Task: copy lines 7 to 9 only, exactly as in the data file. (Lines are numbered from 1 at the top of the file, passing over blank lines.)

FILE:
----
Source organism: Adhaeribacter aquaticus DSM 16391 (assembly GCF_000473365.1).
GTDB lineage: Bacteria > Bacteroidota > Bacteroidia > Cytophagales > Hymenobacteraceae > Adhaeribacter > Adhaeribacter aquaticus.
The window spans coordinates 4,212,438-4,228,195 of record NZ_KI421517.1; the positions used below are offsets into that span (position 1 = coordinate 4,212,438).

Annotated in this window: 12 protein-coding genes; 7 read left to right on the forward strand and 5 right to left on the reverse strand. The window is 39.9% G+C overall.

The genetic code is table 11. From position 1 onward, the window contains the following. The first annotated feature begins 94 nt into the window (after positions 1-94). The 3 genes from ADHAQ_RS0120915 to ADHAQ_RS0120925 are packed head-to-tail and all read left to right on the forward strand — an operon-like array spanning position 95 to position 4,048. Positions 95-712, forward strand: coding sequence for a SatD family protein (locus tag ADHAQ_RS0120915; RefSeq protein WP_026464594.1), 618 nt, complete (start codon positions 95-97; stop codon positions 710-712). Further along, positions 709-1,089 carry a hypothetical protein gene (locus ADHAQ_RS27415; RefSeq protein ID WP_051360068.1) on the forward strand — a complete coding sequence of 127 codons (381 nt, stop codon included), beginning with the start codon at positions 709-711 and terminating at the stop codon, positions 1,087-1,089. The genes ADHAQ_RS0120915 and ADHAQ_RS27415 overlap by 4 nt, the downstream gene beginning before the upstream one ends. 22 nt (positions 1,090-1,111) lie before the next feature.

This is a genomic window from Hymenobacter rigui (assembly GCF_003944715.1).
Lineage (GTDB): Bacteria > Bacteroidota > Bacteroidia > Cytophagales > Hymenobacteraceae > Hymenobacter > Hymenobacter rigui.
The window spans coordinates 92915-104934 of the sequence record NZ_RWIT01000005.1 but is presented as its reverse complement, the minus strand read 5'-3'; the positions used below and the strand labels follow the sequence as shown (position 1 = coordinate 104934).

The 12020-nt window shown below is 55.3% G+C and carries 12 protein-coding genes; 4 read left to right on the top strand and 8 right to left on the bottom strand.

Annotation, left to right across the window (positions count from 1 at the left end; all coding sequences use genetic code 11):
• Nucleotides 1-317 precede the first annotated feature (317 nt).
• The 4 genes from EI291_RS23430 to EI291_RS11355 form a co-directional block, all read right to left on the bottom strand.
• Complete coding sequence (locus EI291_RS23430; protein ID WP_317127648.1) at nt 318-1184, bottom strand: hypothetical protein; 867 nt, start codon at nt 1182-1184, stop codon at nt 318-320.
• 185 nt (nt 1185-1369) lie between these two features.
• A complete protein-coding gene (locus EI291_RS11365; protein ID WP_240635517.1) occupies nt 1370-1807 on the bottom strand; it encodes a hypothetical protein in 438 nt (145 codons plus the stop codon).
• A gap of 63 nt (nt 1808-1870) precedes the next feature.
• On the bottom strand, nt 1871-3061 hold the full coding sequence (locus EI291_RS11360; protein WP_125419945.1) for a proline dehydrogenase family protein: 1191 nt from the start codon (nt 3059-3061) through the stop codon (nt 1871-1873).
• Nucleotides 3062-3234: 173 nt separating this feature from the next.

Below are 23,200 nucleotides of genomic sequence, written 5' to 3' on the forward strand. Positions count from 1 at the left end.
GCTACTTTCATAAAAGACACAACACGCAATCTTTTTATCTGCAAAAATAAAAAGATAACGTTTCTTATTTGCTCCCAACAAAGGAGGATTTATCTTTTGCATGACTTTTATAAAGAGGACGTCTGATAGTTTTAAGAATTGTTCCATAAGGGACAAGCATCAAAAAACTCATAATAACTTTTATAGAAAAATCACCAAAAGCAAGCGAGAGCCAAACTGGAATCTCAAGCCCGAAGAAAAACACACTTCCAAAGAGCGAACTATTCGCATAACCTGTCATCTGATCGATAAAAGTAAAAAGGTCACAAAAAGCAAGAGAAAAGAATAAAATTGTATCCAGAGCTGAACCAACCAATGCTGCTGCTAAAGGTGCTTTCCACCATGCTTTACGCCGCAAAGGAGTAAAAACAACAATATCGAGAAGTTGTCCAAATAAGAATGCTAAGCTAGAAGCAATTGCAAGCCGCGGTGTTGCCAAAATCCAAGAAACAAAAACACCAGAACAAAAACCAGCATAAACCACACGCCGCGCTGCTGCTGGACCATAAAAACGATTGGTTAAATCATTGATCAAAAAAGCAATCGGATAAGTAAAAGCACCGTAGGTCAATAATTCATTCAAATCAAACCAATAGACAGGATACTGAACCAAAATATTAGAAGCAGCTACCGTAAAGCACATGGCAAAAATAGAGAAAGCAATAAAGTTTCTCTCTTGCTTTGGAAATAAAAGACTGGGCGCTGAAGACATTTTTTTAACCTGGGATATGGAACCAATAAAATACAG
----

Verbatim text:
Lineage (GTDB): Bacteria > Bacteroidota > Bacteroidia > Cytophagales > Hymenobacteraceae > Hymenobacter > Hymenobacter rigui.
The window spans coordinates 92915-104934 of the sequence record NZ_RWIT01000005.1 but is presented as its reverse complement, the minus strand read 5'-3'; the positions used below and the strand labels follow the sequence as shown (position 1 = coordinate 104934).

The 12020-nt window shown below is 55.3% G+C and carries 12 protein-coding genes; 4 read left to right on the top strand and 8 right to left on the bottom strand.